Abu Simbel

Often referred to as the second highlight of Egypt, and for some the top site, Abu Simbel is a temple dedicated to Rames the Great (Rames II) at the very southern point of Egypt.

Located on the man-made Lake Nasser, this temple was also affected by the construction of the dam and it was moved in the 1960s. This relocation project was much more complicated than the Philae Temple I visited yesterday, since it was actually carved into the bedrock of the mountain. It was not something they could dissemble and put back together somewhere else. They actually had to hand-carved each and every piece off from the original bedrock, and then reattach it to a mountain at a higher elevation. It was a time consuming process and took 7 years to move it and reconstruct it.


But it now stands as a beautiful symbol to the power of mankind, both 4000 years ago and today. There are two temples on the site, one for Rames II, and the other for his favorite wife, Queen Nefratiti. The facade of the Rames’ temple is massive, featuring 4 huge identical statues of the pharaoh. Rames, in addition to his long rule, as famous for his military prowess and strong warrior reputation.

On the inside of the temple, you will see one of the most complicated hieroglyphic drawings in all of Egypt, as it contains 100,000 characters in a single scene. It depicts a famous battle Rames fought against his enemies in Turkey. Again, no photos inside, but the scene was spectacular. You can see him speaking with his advisers, the plans leading up to battle, betrayal by a pair of spies, and then the battle itself. It takes up an entire wall, over 10 meters high! Archaeologists believe this temple was built as a warning to invaders from the south, which is why it was so massive and speaks of Rames’ battle strengths.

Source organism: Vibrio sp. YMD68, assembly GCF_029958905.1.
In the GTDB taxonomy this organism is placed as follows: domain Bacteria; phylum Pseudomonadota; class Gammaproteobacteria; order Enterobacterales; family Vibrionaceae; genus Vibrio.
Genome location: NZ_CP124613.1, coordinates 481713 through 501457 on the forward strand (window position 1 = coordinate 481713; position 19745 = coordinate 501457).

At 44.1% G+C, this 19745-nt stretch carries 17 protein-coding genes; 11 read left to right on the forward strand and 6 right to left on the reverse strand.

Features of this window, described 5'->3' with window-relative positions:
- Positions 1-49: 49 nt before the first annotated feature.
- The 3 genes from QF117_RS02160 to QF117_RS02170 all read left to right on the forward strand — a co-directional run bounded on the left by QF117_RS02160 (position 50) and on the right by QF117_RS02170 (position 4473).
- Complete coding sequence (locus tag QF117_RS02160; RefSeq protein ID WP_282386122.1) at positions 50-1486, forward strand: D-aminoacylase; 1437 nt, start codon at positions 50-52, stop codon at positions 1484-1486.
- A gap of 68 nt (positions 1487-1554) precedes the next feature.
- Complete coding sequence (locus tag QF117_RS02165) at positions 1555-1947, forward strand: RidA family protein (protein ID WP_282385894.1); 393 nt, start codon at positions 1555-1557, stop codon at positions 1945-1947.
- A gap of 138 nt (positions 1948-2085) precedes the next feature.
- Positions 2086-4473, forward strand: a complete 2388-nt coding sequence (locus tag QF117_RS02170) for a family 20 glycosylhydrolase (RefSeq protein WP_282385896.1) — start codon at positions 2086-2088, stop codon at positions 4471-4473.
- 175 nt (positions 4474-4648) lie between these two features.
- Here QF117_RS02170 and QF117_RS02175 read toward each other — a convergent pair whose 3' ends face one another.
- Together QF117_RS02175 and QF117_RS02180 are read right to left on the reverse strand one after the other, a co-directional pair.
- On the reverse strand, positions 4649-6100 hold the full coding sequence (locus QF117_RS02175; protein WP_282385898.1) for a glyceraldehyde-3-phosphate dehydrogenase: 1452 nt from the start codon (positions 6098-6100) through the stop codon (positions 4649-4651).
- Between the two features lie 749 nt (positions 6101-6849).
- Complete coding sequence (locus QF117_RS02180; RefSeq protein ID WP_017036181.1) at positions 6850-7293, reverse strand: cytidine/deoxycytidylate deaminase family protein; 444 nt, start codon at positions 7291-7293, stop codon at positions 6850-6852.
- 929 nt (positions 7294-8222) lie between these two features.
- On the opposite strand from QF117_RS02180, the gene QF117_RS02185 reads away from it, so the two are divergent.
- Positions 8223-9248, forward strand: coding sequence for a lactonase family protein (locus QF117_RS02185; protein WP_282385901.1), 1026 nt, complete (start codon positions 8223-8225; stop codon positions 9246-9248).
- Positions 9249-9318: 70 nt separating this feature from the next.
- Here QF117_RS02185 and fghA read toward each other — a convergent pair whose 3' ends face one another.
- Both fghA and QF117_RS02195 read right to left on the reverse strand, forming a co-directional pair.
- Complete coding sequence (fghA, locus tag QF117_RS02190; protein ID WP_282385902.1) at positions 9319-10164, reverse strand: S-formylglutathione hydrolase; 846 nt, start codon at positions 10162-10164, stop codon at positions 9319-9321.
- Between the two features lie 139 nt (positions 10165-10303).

As with the other temples, there is also an offerings room for the king. But what is particularly impressive about this offering room, is the engineering and astronomy that went into it. There are four statues in the offering room, 2 good gods, 1 god of darkness, and 1 of Rames. The Egyptians built the temple so preciously that 2 days a year, the king’s birthday and coronation day, the sun comes all the way through the temple to light up 3 of the statues, leaving the god of darkness, in darkness. When modern archaeologists moved the temple, they couldn’t replicate this phenomenon on the same…. This is amazing to me. The ancient Egyptians could do something then that we can’t even do now. Just shows how truly advanced they were.


The temple to Nefratiti was smaller than Rames, for obvious reasons, but was still impressive. The facade contains more figures and on the inside, there are many offering scenes and carvings. The paint on these walls stayed a little bit better and you can see the natural dyes that they used on the walls. The ceiling too! I really enjoyed this site, and it so beautiful located on Lake Nasser. You can really feel the history and energy of this place.

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Author: Megan Arz

I am a travel and food obsessed Midwesterner living in Chicago and dreaming of the world. I work as a full-time program manager for Greenheart Travel, but I am also committed to integrating the travel lifestyle into my every day routines. I am passionate about ethical travel, meeting new people, creating unique memories and eating local cuisine!

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